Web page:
After intense negotiations, the Western powers and Iran early Sunday reached a first-step agreement on Tehran’s nuclear programme that most of the world welcomed but Israel slammed as a historic mistake.
After intense negotiations, the Western powers and Iran early Sunday reached a first-step agreement on Tehran’s nuclear programme that most of the world welcomed but Israel slammed as a “historic mistake”.
European Union foreign policy chief Catherine Ashton, who represented the P5+1 group – the five UN Security Council permanent members Britain, China, France, Russia and the US plus Germany – during the talks with Iran – made the announcement Sunday at the Palace of Nations, the headquarters of the UN office in Geneva, Xinhua reported.
“…we reached agreement today on a joint plan of action which sets out an approach towards reaching a long-term comprehensive solution,” read a joint statement, which was announced by Ashton.
“…the process leading to this comprehensive solution will include a first-step on initial reciprocal measures to be taken by both sides for a duration of six months,” the statement said.
US President Barack Obama said the historic deal includes “substantial limitations that will help prevent Iran from creating a nuclear weapon”.
Key players will work over the next six months toward a “comprehensive solution” on Iran’s nuclear programme, Obama said in a nationally televised address from the White House shortly after the deal was announced at 3 a.m. Sunday in Geneva.
The deal which capped days of marathon talks addresses Iran’s ability to enrich uranium, what to do about its existing enriched uranium stockpiles, the number and potential of its centrifuges and Tehran’s “ability to produce weapons-grade plutonium using the Arak reactor”, according to a statement released by the White House.
Iran also agreed to provide “increased transparency and intrusive monitoring of its nuclear programme,” it said.
The deal halts Tehran’s nuclear programme, including the development at the Arak reactor and requiring all of the uranium enriched to 20 percent — close to weapons-grade — to be diluted so it cannot be converted for military purposes, the White House statement said.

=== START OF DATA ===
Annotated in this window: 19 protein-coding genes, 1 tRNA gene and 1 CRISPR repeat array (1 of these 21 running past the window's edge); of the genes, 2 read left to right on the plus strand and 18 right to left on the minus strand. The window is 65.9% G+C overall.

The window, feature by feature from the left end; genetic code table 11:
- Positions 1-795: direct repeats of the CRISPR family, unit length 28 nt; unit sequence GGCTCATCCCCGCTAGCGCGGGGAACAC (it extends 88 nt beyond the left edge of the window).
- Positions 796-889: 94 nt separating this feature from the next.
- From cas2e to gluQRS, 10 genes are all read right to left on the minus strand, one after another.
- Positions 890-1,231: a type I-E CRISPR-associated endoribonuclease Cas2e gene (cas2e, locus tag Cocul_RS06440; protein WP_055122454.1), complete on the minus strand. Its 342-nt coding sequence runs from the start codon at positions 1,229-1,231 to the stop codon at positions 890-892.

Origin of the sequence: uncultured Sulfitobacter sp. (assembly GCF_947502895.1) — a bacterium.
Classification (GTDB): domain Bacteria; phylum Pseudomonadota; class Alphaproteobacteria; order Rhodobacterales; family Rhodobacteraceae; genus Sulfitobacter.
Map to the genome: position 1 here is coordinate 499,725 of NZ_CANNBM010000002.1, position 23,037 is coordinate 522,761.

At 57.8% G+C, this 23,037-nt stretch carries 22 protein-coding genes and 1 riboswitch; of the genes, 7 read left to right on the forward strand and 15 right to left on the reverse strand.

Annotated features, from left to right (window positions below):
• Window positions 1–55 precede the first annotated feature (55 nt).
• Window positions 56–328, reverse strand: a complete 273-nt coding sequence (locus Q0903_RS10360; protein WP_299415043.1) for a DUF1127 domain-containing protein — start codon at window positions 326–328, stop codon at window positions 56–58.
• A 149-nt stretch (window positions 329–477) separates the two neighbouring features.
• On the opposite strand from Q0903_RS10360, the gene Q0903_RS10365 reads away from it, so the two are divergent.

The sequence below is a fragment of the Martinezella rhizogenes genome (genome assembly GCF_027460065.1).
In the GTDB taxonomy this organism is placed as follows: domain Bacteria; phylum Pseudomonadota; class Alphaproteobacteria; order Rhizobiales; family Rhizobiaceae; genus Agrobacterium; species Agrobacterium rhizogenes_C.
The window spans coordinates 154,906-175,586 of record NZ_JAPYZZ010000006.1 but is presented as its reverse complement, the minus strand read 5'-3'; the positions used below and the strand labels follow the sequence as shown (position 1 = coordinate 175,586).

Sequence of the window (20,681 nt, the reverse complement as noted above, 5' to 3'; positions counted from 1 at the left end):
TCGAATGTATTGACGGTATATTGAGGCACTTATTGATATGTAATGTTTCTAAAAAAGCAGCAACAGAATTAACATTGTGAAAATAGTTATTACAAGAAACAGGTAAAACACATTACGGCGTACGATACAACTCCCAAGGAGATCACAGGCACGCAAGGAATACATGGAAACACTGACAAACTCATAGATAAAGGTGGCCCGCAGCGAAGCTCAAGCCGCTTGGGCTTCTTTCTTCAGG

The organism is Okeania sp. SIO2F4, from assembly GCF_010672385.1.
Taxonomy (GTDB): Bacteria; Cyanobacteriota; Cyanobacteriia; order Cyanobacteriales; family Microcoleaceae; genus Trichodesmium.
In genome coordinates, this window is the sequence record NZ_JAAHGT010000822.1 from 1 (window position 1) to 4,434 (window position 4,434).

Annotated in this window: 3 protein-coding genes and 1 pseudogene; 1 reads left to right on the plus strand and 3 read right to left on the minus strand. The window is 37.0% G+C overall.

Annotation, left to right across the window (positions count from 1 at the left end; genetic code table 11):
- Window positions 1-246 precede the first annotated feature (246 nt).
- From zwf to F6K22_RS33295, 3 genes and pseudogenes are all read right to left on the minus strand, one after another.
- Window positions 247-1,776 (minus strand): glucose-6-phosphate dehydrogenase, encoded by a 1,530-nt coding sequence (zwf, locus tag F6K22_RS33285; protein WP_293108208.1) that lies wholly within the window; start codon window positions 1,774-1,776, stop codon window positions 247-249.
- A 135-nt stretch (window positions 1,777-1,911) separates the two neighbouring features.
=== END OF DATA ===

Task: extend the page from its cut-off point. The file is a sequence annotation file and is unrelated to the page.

In Tehran, Iranian President Hassan Rouhani said the Geneva agreement is the first step towards building confidence between Iran and the world powers.
By this agreement, the world powers recognised Iran’s nuclear rights. Iran possesses the right to uranium enrichment under the Nuclear Non-Proliferation Treaty, said the Iranian president.
“The nature of (Geneva) agreement was a success for Iran’s negotiating team,” Xinhua quoted Marzieh Afkham, Iranian foreign ministry spokeswoman, as saying.
The US has also released $8 billion of Iran’s frozen assets Sunday, former head of Iran’s chamber of commerce Alinaqi Khamoushi announced.
However, in Jerusalem, Israeli Prime Minister Benjamin Netanyahu said the interim agreement between the P5+1 countries and Iran was a mistake.
Attending a cabinet meeting, Netanyahu said: “This is not a historic agreement but a historic mistake.”
UN Secretary General Ban Ki-moon led the rest of the world in hailing the agreement.
Ban congratulated the negotiators in Geneva for progress made on “what could turn out to be the beginnings of a historic agreement for the peoples and nations of the Middle East region and beyond”, ITAR-TASS reported.
Leaders of the European Union (EU) too hailed the agreement as a major breakthrough for global security and stability.
Welcoming the agreement, Syed Akbaruddin, spokesman of India’s external affairs ministry, said: “…based on initial information available at this stage, I can say that India welcomes the prospect of resolving questions related to Iran’s nuclear programme, through dialogue and diplomacy.”
While strife-torn Syria said that the agreement would serve the interests of the Iranian people, Iraq said that it would help bring regional stability.